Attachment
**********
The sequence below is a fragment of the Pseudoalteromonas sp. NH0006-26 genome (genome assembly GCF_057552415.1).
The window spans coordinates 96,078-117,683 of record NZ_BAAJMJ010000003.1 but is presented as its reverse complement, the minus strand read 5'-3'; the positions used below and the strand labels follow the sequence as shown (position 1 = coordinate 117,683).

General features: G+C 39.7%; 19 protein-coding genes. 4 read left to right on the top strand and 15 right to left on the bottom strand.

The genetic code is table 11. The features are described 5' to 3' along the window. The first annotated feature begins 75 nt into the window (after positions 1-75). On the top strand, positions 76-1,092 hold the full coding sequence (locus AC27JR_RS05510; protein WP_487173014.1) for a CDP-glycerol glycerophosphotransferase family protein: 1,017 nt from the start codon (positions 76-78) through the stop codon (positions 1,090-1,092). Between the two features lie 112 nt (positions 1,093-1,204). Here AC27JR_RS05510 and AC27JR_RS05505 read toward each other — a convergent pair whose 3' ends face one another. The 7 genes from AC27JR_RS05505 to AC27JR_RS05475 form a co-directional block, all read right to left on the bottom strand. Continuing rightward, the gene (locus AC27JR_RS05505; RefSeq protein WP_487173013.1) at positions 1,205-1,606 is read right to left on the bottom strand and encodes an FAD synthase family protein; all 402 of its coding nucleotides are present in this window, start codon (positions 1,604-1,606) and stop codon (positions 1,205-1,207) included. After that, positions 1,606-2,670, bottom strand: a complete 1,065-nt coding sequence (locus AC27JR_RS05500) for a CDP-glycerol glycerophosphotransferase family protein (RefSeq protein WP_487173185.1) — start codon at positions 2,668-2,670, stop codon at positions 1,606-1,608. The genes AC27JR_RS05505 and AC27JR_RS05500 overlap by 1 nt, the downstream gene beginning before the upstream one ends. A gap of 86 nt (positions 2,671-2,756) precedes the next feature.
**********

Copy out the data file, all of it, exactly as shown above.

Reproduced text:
The sequence below is a fragment of the Pseudoalteromonas sp. NH0006-26 genome (genome assembly GCF_057552415.1).
The window spans coordinates 96,078-117,683 of record NZ_BAAJMJ010000003.1 but is presented as its reverse complement, the minus strand read 5'-3'; the positions used below and the strand labels follow the sequence as shown (position 1 = coordinate 117,683).

General features: G+C 39.7%; 19 protein-coding genes. 4 read left to right on the top strand and 15 right to left on the bottom strand.

The genetic code is table 11. The features are described 5' to 3' along the window. The first annotated feature begins 75 nt into the window (after positions 1-75). On the top strand, positions 76-1,092 hold the full coding sequence (locus AC27JR_RS05510; protein WP_487173014.1) for a CDP-glycerol glycerophosphotransferase family protein: 1,017 nt from the start codon (positions 76-78) through the stop codon (positions 1,090-1,092). Between the two features lie 112 nt (positions 1,093-1,204). Here AC27JR_RS05510 and AC27JR_RS05505 read toward each other — a convergent pair whose 3' ends face one another. The 7 genes from AC27JR_RS05505 to AC27JR_RS05475 form a co-directional block, all read right to left on the bottom strand. Continuing rightward, the gene (locus AC27JR_RS05505; RefSeq protein WP_487173013.1) at positions 1,205-1,606 is read right to left on the bottom strand and encodes an FAD synthase family protein; all 402 of its coding nucleotides are present in this window, start codon (positions 1,604-1,606) and stop codon (positions 1,205-1,207) included. After that, positions 1,606-2,670, bottom strand: a complete 1,065-nt coding sequence (locus AC27JR_RS05500) for a CDP-glycerol glycerophosphotransferase family protein (RefSeq protein WP_487173185.1) — start codon at positions 2,668-2,670, stop codon at positions 1,606-1,608. The genes AC27JR_RS05505 and AC27JR_RS05500 overlap by 1 nt, the downstream gene beginning before the upstream one ends. A gap of 86 nt (positions 2,671-2,756) precedes the next feature.